The first kind of nutriment is edible food—what we put into our mouth and chew, swallow, or drink. Most of us instinctively know what food is healthy for our bodies and what food isn’t, but we often choose not to think about it. Before eating, we can look at the food on the table and breathe in and out to see whether we are eating food that is making us healthy or making us sick. When we are away from home, whether we are eating a snack on the go, dining at an event, or grazing on something while at work, we can pause and decide to eat only the most nourishing food. This is mindful eating.
Mindful eating can begin with mindful shopping. When we go grocery shopping, we can choose to buy only food that feeds our well-being. We can use the cooking of this food as an occasion to practice mindfulness. At the table, we can be silent for a moment. We can practice breathing in and out and give thanks for the healthy food in front of us.
The Second Nutriment: Sensory Impressions
Sensory impressions are what we consume with our eyes, ears, nose, body, and mind. Television programs, books, movies, music, and topics of conversation are all items of consumption. They may be healthy or toxic. When we talk with a good friend or listen to a dharma talk, the seeds of compassion, understanding, and forgiveness are watered in us, and we are nourished. But an advertisement or film can touch the seed of craving in us and make us lose our peace and joy.
When we drive through the city, we consume, whether we want to or not. We are assaulted twenty-four hours a day by sensory impressions on billboards, on the radio, and all around us. Without mindfulness, we are vulnerable. With mindfulness, we can be aware of what we are seeing, hearing, smelling, and touching. Our mindful awareness can help us change the focus of our attention and be nourished by the positive things around us. The blue sky, the sounds of birds, the presence of a friend—all of these things feed our compassion and joy.
The Third Nutriment: Volition
The third kind of nutriment, volition, is also called aspiration or desire. Every one of us has a deep desire, and we are nourished by that desire. Without desire, we wouldn’t have the energy to live. That deepest desire can be wholesome or unwholesome. When Siddhartha left the palace to follow a spiritual path, he had a desire to practice and to become enlightened in order to help people suffer less. That desire was wholesome, because it gave him the energy to practice, to overcome difficulties, and succeed. But the desire to punish another person, to acquire wealth, or to succeed at the expense of others, is an unwholesome desire that brings suffering to everyone.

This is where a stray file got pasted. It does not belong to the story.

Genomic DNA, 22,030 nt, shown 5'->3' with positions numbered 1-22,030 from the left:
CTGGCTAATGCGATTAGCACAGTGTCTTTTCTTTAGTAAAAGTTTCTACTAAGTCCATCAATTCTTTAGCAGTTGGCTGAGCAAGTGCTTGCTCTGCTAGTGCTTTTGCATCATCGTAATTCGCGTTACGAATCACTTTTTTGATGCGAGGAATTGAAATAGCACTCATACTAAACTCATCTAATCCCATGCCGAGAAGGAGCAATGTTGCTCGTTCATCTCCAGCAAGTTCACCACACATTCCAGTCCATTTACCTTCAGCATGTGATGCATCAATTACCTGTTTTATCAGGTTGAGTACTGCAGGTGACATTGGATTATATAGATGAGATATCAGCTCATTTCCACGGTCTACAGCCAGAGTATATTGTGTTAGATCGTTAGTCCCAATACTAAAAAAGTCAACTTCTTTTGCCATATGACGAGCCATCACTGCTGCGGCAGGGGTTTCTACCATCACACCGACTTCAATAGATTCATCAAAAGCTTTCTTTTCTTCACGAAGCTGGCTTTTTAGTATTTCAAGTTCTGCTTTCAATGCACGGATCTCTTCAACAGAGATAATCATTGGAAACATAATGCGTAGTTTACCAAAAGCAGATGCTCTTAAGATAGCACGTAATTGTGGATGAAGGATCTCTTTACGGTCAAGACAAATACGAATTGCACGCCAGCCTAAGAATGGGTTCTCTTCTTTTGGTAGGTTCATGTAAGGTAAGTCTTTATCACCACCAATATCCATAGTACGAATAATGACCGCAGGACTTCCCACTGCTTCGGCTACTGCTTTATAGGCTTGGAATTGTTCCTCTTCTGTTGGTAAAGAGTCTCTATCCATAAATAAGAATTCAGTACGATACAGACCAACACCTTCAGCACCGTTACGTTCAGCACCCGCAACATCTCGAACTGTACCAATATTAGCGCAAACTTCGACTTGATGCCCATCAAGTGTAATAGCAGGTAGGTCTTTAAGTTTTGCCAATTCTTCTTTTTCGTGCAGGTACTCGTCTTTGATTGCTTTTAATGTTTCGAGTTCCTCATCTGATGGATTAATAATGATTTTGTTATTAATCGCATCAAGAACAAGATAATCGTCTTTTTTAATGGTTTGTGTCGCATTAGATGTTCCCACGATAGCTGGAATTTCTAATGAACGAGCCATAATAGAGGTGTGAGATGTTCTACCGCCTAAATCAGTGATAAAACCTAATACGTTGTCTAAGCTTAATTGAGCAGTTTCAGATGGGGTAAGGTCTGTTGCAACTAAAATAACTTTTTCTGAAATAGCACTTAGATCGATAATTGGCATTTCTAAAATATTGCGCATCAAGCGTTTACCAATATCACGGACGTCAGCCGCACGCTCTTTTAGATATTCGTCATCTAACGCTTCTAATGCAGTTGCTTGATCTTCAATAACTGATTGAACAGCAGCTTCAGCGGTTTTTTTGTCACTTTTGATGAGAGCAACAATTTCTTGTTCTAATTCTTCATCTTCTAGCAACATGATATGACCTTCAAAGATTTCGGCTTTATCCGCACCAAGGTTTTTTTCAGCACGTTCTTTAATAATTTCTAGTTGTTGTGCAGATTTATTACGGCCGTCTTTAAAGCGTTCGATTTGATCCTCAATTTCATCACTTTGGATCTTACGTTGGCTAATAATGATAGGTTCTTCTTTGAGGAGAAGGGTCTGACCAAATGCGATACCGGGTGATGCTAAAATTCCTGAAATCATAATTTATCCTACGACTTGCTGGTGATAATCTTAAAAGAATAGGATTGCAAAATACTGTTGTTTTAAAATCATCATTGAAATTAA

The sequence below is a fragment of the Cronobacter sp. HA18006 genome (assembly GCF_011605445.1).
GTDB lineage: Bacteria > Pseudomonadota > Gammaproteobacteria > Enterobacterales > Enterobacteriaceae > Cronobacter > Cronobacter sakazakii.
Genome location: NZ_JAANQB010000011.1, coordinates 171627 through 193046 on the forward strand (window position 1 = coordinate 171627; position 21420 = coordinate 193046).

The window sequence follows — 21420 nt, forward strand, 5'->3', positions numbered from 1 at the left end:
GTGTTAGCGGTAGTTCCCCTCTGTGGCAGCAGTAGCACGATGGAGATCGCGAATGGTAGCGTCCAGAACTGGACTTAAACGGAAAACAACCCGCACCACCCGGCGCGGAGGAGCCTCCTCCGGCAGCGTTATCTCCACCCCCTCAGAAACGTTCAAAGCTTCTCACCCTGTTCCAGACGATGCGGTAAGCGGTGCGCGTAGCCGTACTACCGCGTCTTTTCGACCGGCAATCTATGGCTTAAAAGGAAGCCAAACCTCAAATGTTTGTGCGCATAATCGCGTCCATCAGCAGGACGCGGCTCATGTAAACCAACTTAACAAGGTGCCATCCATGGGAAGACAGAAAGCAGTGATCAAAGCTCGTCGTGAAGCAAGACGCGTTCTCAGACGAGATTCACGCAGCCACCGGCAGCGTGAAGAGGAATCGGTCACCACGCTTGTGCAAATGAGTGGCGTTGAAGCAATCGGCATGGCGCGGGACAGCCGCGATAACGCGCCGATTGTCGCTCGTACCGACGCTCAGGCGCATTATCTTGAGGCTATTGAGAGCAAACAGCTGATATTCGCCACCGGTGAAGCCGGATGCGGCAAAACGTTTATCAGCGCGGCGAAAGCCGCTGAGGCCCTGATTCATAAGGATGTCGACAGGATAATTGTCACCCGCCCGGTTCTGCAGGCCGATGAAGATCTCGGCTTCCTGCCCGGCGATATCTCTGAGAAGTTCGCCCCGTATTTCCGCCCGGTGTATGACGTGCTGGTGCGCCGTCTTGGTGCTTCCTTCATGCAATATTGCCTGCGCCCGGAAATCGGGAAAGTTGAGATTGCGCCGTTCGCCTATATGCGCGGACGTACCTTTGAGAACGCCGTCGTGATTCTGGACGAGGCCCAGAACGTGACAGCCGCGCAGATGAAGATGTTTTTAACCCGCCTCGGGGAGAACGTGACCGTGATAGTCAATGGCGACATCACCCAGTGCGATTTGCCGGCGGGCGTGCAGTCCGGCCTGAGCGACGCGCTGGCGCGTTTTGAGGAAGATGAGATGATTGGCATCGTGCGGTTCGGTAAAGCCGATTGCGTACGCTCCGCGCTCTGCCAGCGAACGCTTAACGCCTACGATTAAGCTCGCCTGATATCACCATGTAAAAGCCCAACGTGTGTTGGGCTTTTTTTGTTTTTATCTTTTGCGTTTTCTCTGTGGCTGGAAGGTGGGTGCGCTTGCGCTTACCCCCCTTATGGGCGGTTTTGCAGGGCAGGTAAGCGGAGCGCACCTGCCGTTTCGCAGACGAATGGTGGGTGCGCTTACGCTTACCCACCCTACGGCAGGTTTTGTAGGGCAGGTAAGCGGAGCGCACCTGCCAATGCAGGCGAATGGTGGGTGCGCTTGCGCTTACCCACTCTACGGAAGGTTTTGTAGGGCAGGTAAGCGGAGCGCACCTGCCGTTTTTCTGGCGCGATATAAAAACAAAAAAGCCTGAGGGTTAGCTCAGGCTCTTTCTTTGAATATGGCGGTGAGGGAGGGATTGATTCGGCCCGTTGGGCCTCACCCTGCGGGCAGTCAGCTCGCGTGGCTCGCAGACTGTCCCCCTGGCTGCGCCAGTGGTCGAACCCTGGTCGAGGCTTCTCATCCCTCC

Each of us can look deeply to recognize our deepest desire, to see whether it is wholesome. The desire to help fight pollution and preserve our planet is something wonderful. But our craving for money, power, sex, fame, or to punish others only leads to ill-being. That kind of desire pulls us in the direction of death. If we find this kind of volition rising up in us, we need to stop and look deeply. What is behind this desire? Is there a feeling of sadness or loneliness we are trying to cover up?
The Fourth Nutriment: Consciousness
Consciousness here means collective consciousness. We are influenced by the way of thinking and the views of other people in many ways. Individual consciousness is made of collective consciousness, and collective consciousness is made of individual consciousness.
It is our collective consciousness that determines how we live in the world. If we aren’t mindful and we live in an environment where people around us are very angry, violent, or cruel, then sooner or later we’ll become angry and cruel as well. Even if we intend to be compassionate and kind, we can’t help but be influenced by the collective consciousness. If everyone else around us is consuming material things and giving in to craving, it is more difficult to maintain our mindful awareness. This is especially true for our children. When we put our children in an environment, they may be as influenced by that environment as they are by our parenting.
Most of us don’t live in an environment where people are always peaceful, compassionate, and open. But we can be mindful of creating a community around us that fosters these qualities. Even if it is only our house or our block or our small community, we need to surround ourselves with compassionate people.
The Buddha said, “If you know how to look deeply into the nature of your craving and identify the source of nutriments that have brought it in to you, you are already at the beginning of transformation and healing.” Every kind of ill-being has been brought to us by one or more nutriments. Looking into the nature of ill-being in terms of the four nutriments can lead us onto the path of mindful consumption, which is the path to well-being.